Saturday, 28 January 2017
The Ultimate Cliffhanger - Enduring Love by Ian McEwan
The first chapter of Ian McEwan’s novel Enduring Love is probably the one of the most stunning first chapters ever written. Besides being a great example of exceptional writing, it has a knuckle-biting, moral dilemma. A hot air balloon has broken away from its moorings, and a group of strangers try to prevent it from being blown away with its occupant, a young boy.
The dilemma for Joe Rose, the central protagonist, and the other men who have rushed to help, is when to let go. One man clings on after everyone else has given up, and the balloon is pitched into the air by a strong gust of wind. This last man eventually has to let go and dies.
“I didn’t know, nor have I ever discovered, who let go first,” says Joe. “I’m not prepared to accept it was me.” He is left with a gut-wrenching guilt, leading to brutal self-analysis and self-justification: “The child was not my child, and I was not going to die for it.”
Joe’s encounter with a fellow helper, the disturbed Jed Parry who develops an obsessive bond with him, almost wrecking his marriage and his life, provides the starting point for the remainder of the novel.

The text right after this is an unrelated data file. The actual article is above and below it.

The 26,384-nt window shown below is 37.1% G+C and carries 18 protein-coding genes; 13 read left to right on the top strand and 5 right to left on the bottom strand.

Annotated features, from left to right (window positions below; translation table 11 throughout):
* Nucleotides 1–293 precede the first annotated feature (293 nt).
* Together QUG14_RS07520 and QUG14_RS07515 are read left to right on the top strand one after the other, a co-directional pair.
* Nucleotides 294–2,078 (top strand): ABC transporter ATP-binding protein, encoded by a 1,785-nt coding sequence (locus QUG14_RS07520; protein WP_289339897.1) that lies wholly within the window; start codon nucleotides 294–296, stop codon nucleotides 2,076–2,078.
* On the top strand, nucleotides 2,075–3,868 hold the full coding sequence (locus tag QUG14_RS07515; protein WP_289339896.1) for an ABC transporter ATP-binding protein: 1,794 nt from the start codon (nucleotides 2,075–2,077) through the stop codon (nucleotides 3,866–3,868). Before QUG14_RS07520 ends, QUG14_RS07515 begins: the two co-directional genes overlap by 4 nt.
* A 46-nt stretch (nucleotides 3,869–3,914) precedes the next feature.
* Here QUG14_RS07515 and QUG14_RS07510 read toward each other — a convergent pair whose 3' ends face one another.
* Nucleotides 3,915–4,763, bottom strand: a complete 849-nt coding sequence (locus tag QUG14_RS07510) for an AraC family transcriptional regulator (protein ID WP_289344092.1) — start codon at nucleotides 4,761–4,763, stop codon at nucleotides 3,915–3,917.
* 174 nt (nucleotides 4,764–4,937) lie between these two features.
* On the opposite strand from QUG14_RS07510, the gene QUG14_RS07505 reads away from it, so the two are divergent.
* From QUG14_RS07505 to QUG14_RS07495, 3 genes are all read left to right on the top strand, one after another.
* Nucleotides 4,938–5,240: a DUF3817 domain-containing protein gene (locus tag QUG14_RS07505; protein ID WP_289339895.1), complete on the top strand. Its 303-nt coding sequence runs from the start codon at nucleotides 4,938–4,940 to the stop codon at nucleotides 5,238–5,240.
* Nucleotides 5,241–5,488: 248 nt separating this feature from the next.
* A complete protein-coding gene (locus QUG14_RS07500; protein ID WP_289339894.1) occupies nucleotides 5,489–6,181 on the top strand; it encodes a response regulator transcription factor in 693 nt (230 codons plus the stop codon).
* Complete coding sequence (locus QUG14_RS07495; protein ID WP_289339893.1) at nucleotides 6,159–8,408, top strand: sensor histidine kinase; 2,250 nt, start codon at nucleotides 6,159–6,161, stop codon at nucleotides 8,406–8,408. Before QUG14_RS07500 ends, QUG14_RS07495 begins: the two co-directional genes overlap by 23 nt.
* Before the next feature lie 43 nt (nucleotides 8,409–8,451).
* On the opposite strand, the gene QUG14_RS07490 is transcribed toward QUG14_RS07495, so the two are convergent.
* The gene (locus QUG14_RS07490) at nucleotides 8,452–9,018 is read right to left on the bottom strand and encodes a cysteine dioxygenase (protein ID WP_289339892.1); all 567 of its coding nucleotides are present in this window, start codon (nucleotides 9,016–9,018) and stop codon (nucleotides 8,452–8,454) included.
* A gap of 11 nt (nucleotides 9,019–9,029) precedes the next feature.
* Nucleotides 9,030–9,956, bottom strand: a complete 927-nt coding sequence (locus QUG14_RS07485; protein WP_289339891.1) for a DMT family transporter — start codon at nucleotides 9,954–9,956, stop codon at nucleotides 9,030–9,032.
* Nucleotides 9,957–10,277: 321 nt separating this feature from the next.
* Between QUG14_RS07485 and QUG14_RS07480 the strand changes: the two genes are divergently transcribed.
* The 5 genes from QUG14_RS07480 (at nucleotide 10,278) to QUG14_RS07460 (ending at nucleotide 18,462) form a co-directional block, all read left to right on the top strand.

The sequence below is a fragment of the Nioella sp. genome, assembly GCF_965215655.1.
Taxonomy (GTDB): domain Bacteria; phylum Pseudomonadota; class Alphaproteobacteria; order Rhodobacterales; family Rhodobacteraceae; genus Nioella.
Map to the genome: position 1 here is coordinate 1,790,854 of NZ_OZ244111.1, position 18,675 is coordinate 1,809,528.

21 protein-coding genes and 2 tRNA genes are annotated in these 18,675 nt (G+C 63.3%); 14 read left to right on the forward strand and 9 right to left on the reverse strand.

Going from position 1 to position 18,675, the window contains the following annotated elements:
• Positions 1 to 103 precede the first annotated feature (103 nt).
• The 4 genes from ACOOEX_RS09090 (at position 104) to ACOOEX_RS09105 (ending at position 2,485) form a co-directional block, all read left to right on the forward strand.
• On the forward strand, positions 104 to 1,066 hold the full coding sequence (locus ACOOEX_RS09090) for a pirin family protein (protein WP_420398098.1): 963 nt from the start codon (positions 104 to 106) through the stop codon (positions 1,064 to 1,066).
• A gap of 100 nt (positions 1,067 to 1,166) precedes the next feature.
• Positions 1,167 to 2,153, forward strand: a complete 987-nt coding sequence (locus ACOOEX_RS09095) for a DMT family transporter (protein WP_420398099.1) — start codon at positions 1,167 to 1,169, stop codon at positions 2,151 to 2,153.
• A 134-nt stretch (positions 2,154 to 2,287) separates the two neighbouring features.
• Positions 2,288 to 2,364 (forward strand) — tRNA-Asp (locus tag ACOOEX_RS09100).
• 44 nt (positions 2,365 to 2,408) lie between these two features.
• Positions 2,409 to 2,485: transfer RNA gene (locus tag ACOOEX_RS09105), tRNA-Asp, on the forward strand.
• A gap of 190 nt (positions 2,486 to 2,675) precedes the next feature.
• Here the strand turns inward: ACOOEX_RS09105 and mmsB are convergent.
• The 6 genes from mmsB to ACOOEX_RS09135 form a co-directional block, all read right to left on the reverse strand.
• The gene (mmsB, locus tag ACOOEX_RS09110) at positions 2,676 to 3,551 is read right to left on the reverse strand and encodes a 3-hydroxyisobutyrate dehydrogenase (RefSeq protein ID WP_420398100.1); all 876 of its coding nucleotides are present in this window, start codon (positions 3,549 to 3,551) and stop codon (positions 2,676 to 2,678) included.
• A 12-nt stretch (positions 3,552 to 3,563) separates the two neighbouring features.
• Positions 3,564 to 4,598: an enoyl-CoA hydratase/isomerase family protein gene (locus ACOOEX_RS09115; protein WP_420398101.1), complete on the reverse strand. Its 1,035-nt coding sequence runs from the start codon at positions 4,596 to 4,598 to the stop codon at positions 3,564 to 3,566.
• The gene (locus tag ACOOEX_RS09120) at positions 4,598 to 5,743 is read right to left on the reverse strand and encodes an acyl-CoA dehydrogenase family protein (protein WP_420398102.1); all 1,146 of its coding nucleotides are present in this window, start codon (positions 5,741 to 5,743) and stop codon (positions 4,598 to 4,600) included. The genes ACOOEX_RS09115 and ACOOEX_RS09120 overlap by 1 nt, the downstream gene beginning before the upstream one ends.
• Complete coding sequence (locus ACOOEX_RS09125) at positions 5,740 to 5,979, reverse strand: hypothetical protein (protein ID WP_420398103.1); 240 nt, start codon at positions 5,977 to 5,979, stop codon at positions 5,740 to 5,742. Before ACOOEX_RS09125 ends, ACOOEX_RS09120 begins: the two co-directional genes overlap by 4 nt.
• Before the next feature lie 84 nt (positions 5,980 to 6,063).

His economy of style, pace, length of sentences, as well as the brilliance of this moral dilemma, juxtaposed, as it is, with the gripping action makes a winning formula
For example, Ian McEwan says: “In John Logan… the flame of altruism must have burned a little stronger.” Lovely metaphor! How much more effective than simply saying “John Logan was brave.” In this instance, the extra words do their job, make the prose more intense, more felt.
A stronger, more specific assessment of John Logan’s state of mind is “…all his energies concentrated in his weakening grip,”
On the final page of the first chapter, the contradiction between fear and its disintegration into confused laughter is easy for us to identify with, imparting a feeling of empathy in the reader. These flashes of understanding make McEwan's writing believable.